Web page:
When you aren’t studying or working, what do you like to do for fun?
I enjoy playing guitar and hanging out with my friends, whether that is video games or out to eat.

What is your greatest struggle as a student?
Time management, I arrived at Reynolds with poor time management skills and I am working on creating a schedule that balances all of my activities.

What is the best class you have taken and why?
Although I am a first semester student, so I have not taken many classes, I am enjoying my CHM 111 class because of its rigor and small class size.

Where would you most like to travel?
I would love to go to the Bahamas and their crystal clear waters.

Where do you want to go from here?
I would love to attend UVA and receive my Masters degree in Computer Science.

Meet Reynolds Honors

Student Na Le



What brought you to Reynolds?
For the first question, honestly, I did not know which school I was going to before I came to the United States. As an international student, I have limited choice of school that offer an affordable tuition fee. At that time, my sister was taking her Associate in Science at Reynolds and she told me to apply to Reynolds as it was a very good school, so I did apply and go here.
What sparked your interest in your field of study?
I do not know to answer this question briefly, but I will tell my story. My interest in my current majors, Computer Science and Engineering, came from my favorite Japanese manga, Doraemon. I have been a huge fan of Japanese manga and anime since I was little and I first read Doraemon as soon as I knew how to read. The manga is about a robot cat that knows everything and has a magic bag attached in front of his body, which contains unlimited things. I felt fascinated and was wishing if everything in the story was real. My parents and other adults kept telling me that it was just a fiction and nothing was going to be real, but I still believed that science could do that and it would make the fiction to be true. Years later, I have heard that the Japanese engineer did create a robot that looked like human and I knew that my belief was right, so I decided that I wanted to work in the Robotic and AI industry in the future. That's why I chose Computer Science and Engineer when I came to Reynolds.

What is the best part of participating in the Honors Program at Reynolds?
The best part of participating in the Honors Program at Reynolds, in my opinion, is the opportunities to access to the lessons in different aspects and in more interesting ways. I am grateful that the seminar-format of the classes not only made me felt less stressful but also allow me to view the problems in different perspective and think in an innovative way. Besides, I also have chance to participate in academic conferences, and to connect to peers for networks as well as study experience.
What is your greatest struggle as a student?
As a student, my greatest struggle is the language. Because English is not my mother language, I need more time for any reading or preparing for classes. In addition, I have bad memory, so I feel like I am fighting with the words to get them all in my head.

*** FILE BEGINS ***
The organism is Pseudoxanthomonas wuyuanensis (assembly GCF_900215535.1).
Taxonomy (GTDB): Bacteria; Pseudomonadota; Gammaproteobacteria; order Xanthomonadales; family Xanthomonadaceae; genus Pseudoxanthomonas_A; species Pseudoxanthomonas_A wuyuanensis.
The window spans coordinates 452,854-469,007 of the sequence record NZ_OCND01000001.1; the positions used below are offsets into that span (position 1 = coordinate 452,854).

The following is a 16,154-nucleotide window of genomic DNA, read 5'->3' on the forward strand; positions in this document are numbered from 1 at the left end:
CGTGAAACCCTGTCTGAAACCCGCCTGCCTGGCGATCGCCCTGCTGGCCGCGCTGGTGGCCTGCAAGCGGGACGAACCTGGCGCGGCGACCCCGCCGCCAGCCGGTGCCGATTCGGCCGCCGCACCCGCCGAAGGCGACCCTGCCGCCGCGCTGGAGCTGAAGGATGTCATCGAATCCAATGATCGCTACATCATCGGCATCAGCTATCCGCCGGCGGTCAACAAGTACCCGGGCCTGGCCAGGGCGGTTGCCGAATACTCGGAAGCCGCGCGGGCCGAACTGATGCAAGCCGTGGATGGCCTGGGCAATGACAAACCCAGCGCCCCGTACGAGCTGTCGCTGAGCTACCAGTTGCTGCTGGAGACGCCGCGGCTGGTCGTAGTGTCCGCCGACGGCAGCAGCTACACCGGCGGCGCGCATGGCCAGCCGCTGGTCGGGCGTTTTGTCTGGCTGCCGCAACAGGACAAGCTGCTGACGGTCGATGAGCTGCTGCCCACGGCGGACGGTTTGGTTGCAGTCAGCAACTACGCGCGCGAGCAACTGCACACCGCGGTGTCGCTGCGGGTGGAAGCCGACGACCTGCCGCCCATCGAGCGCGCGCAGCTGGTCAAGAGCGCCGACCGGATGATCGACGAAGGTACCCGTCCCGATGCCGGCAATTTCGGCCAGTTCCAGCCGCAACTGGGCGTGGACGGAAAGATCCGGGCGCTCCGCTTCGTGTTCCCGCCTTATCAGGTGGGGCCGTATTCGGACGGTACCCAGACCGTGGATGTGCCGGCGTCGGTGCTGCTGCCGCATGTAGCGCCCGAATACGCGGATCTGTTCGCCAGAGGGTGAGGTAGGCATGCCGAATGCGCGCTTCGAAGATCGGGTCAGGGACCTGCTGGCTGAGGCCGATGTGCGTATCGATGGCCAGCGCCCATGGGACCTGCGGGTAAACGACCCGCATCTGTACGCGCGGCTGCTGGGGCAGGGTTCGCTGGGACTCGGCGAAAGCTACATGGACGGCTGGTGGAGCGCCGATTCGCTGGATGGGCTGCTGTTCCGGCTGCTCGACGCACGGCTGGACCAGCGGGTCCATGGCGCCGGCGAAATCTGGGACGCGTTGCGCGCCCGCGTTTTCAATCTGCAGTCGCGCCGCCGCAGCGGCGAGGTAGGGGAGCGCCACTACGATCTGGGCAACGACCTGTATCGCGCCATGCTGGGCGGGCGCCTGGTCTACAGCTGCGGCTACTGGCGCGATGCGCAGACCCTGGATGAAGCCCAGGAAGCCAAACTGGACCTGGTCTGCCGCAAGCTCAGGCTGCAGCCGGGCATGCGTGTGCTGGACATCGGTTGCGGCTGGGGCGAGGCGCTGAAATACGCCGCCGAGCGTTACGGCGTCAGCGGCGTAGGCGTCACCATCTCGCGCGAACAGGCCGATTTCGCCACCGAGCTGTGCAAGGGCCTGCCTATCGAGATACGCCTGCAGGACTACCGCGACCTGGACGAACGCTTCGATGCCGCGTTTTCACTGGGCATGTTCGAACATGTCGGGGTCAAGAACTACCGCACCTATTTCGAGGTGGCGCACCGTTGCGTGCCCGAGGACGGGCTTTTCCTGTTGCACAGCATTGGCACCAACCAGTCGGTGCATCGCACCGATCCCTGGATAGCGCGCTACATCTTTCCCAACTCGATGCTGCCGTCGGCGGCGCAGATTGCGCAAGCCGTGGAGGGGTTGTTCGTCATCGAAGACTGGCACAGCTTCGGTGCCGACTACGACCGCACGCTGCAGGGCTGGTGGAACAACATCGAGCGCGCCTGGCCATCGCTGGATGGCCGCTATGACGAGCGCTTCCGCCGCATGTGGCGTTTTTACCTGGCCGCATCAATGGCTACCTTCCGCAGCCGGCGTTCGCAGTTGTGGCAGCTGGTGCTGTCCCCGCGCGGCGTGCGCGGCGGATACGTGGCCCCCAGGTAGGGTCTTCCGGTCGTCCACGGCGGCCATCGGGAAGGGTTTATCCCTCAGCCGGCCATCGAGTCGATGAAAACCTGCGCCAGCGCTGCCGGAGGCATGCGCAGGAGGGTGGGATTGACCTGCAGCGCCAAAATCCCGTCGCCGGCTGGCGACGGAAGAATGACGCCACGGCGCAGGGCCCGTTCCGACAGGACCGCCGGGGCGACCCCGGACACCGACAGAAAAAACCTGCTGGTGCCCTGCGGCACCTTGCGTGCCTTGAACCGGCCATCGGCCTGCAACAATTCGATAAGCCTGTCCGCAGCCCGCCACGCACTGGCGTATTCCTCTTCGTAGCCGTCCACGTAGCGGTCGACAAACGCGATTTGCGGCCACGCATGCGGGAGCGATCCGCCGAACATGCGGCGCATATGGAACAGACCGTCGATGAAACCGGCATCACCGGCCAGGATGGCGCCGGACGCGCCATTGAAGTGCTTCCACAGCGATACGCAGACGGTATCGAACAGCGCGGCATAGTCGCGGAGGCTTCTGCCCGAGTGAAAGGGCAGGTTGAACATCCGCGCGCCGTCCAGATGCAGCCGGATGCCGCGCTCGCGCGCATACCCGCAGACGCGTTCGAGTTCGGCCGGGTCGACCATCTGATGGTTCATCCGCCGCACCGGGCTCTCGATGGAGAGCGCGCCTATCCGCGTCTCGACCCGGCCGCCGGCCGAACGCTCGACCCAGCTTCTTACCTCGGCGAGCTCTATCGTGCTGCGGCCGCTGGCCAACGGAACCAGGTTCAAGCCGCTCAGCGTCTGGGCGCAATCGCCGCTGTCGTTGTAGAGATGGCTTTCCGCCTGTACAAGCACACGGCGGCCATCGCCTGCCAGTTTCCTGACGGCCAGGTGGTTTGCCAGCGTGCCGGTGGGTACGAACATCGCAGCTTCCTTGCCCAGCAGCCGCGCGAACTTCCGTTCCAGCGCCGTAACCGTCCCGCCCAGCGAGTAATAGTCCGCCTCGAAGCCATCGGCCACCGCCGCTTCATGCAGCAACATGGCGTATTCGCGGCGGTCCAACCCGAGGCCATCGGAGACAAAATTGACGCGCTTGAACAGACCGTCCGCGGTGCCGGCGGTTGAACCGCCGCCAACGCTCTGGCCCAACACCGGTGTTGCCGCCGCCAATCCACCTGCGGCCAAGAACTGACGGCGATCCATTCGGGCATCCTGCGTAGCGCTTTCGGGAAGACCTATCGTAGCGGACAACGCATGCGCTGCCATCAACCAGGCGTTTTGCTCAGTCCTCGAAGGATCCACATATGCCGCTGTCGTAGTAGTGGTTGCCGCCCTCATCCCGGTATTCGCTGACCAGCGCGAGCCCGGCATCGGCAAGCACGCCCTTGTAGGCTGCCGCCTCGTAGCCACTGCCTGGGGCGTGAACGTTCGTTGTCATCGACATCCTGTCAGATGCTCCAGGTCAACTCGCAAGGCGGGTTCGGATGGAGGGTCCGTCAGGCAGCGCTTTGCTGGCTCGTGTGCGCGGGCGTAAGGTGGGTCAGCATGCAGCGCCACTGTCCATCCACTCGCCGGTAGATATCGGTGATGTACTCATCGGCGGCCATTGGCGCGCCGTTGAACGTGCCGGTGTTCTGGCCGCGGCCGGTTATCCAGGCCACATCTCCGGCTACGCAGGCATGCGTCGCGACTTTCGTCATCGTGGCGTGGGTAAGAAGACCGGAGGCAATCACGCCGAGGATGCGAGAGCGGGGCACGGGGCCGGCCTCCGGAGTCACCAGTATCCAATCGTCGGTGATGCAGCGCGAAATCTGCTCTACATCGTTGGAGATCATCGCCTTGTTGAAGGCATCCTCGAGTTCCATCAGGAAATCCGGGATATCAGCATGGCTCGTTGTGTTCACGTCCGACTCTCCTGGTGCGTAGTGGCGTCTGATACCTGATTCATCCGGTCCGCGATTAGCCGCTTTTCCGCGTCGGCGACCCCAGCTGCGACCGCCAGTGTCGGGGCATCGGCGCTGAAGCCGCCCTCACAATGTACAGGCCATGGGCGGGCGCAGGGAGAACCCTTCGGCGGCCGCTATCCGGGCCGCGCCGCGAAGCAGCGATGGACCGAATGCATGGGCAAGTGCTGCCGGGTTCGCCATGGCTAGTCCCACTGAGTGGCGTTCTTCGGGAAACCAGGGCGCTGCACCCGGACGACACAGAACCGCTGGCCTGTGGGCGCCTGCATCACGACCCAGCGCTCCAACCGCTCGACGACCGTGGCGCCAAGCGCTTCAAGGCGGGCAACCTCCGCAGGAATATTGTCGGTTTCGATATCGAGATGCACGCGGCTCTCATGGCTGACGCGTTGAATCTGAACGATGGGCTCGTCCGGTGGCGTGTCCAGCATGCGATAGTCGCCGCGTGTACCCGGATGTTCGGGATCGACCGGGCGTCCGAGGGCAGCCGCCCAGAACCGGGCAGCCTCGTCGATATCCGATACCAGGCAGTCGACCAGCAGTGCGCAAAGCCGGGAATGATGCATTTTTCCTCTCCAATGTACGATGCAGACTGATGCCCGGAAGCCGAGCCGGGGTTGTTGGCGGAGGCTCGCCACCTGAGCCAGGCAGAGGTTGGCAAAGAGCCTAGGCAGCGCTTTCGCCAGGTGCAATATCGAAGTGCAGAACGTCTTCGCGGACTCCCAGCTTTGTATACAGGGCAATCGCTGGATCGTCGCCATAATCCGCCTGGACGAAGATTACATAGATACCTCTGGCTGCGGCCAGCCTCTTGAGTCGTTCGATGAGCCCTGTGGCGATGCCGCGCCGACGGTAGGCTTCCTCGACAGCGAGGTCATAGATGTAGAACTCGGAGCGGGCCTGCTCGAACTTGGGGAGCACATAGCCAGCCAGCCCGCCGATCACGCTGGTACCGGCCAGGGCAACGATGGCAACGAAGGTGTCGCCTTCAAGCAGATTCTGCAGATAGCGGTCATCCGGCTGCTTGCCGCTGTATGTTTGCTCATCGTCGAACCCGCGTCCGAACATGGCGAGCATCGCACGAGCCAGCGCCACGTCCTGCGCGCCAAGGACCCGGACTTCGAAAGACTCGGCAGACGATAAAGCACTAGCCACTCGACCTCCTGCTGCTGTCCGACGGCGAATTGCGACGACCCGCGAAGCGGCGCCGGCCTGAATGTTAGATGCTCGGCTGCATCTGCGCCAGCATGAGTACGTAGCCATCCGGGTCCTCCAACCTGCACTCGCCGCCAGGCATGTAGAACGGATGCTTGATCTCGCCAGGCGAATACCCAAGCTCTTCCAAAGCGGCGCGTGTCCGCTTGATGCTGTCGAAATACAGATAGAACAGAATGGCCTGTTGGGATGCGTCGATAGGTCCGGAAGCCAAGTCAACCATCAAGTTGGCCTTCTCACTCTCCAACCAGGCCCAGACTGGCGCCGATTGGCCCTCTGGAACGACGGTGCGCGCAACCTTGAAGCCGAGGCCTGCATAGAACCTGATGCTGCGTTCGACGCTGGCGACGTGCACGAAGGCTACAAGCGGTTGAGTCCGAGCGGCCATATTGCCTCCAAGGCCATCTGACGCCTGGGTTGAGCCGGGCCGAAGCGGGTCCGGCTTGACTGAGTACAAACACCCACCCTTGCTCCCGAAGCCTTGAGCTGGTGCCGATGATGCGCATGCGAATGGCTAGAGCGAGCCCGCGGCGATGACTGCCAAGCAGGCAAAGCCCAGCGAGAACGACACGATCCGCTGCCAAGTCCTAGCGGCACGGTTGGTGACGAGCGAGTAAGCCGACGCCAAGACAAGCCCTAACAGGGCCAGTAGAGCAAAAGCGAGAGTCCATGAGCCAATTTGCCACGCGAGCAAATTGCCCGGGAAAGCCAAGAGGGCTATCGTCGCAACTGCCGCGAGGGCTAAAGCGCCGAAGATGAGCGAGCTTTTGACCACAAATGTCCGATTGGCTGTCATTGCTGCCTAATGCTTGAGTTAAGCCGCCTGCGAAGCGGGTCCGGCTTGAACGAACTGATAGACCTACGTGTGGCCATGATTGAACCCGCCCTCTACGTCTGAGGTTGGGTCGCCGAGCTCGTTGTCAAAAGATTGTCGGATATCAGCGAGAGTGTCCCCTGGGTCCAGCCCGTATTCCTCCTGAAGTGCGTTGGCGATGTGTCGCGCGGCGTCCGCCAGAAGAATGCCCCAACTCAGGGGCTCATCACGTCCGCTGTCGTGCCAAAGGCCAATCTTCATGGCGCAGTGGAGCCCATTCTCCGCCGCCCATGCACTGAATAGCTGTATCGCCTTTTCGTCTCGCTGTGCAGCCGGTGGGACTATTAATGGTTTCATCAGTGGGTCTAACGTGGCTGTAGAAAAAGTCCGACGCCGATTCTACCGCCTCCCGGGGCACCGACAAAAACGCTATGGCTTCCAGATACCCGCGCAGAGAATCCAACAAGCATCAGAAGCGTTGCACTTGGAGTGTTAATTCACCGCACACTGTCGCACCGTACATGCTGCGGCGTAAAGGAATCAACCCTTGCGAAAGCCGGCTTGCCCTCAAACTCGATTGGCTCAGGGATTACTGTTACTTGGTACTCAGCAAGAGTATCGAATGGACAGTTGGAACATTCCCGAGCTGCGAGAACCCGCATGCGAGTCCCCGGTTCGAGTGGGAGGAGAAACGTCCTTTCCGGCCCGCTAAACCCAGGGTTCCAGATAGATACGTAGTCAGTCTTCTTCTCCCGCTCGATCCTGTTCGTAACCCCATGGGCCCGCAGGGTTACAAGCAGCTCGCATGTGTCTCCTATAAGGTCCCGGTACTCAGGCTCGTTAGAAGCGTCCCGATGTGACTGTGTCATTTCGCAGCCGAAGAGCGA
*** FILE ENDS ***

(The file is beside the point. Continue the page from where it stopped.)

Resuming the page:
What is the best class you have taken and why?
The best class I have taken at Reynolds is the Discrete Mathematics class. Although it is quite abstract and maybe difficult, it provides me a very strong base for other elements in computer language. Unlike Geometry or Calculus, I find that Discrete Mathematics is much more realistic as I can easily apply it into real world. For instance, the theories of sets and statements do help a lot in programming and in applying to logic in various aspects like Ethics or Business.
Where would you most like to travel?
If I have chance to travel anywhere in the world, I would have two options, which are Japan and Scandinavia. I want to visit the Scandinavia to discover its long and mysterious history as well as to learn more about the Viking tribes. Japan is another choice as it is the hometown of my favorite manga and also because of it mysterious legends in history as well.?

Where do you want to go from here?
I want to get my Bachelor after graduating from Reynolds and train myself in a startup company. After that, I hope to be able to work for Hanson Robotics, one of the leading companies in the Robotics Industry. 

Monday, October 30, 2017

Donald Cooper is One of Ten

Meet Donald Cooper -
One of Ten 
Valley Proteins Fellows Program Recipients


Donald Cooper is one of 10. Of the more than 250,000 students served by the Virginia Community College System, he was one of only 10 selected as a Valley Proteins Fellow. That’s impressive. And even more impressive, this is the second year in a row a Reynolds student has been chosen for this prestigious program.

“I am very grateful for the honor. I was up against a lot of candidates and the application process was a bit intimidating,” says Cooper. “Reynolds provided me with the tools and the opportunities, like the Valley Proteins program, to get an education.” The scholarship, combined with professional development, travel, and cultural opportunities, has an approximate value of $15,000.

The core mission of the Valley Proteins Fellows Program is to help promising, second-year students at Virginia’s community colleges pursue their academic goals and strengthen their leadership skills. In addition to receiving full tuition, book expenses and fees, the Fellows participate in a unique curriculum of intellectual and cultural activities. The Fellows also participate in 80 hours of community service during the academic year to hone their leadership abilities and develop a strong foundation for future success, while maintaining a required minimum 3.5 grade point average.